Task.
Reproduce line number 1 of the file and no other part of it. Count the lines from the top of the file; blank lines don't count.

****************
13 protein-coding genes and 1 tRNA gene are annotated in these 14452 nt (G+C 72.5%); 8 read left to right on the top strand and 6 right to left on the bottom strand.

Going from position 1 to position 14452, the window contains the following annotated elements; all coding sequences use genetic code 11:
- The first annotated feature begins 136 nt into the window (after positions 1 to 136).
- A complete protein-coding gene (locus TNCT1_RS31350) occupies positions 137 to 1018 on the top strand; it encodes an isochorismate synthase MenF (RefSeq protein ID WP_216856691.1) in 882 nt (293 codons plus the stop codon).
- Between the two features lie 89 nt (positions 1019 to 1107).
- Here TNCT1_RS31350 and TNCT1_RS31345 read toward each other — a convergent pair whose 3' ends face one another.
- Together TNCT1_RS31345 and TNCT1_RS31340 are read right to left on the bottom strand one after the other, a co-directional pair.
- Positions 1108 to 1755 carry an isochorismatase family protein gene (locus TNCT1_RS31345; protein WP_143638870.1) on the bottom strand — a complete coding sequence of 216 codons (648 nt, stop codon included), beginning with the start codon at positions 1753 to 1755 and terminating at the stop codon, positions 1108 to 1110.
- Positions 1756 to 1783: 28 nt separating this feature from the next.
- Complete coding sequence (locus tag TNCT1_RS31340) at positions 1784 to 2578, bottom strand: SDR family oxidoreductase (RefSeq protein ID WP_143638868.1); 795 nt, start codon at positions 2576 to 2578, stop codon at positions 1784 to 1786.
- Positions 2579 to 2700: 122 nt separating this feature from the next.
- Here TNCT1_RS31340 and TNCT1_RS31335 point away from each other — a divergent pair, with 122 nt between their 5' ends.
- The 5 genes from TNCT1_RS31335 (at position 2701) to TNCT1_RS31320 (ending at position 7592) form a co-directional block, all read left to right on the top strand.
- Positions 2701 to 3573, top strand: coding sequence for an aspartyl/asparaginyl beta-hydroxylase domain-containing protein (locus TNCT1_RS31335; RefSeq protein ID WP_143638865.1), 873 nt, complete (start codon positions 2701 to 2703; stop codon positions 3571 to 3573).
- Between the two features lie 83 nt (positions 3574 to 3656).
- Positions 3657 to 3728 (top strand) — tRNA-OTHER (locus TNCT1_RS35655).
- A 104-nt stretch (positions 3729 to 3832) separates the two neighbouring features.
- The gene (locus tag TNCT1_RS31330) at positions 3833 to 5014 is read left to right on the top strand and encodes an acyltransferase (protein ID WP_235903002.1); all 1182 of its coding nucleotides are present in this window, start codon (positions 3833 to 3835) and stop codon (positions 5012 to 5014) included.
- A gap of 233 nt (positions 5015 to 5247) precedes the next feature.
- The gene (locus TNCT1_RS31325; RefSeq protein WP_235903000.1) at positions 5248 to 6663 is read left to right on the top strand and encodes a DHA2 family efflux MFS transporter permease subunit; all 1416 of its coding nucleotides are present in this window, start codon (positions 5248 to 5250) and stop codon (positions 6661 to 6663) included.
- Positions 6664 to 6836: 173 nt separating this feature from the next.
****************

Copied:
13 protein-coding genes and 1 tRNA gene are annotated in these 14452 nt (G+C 72.5%); 8 read left to right on the top strand and 6 right to left on the bottom strand.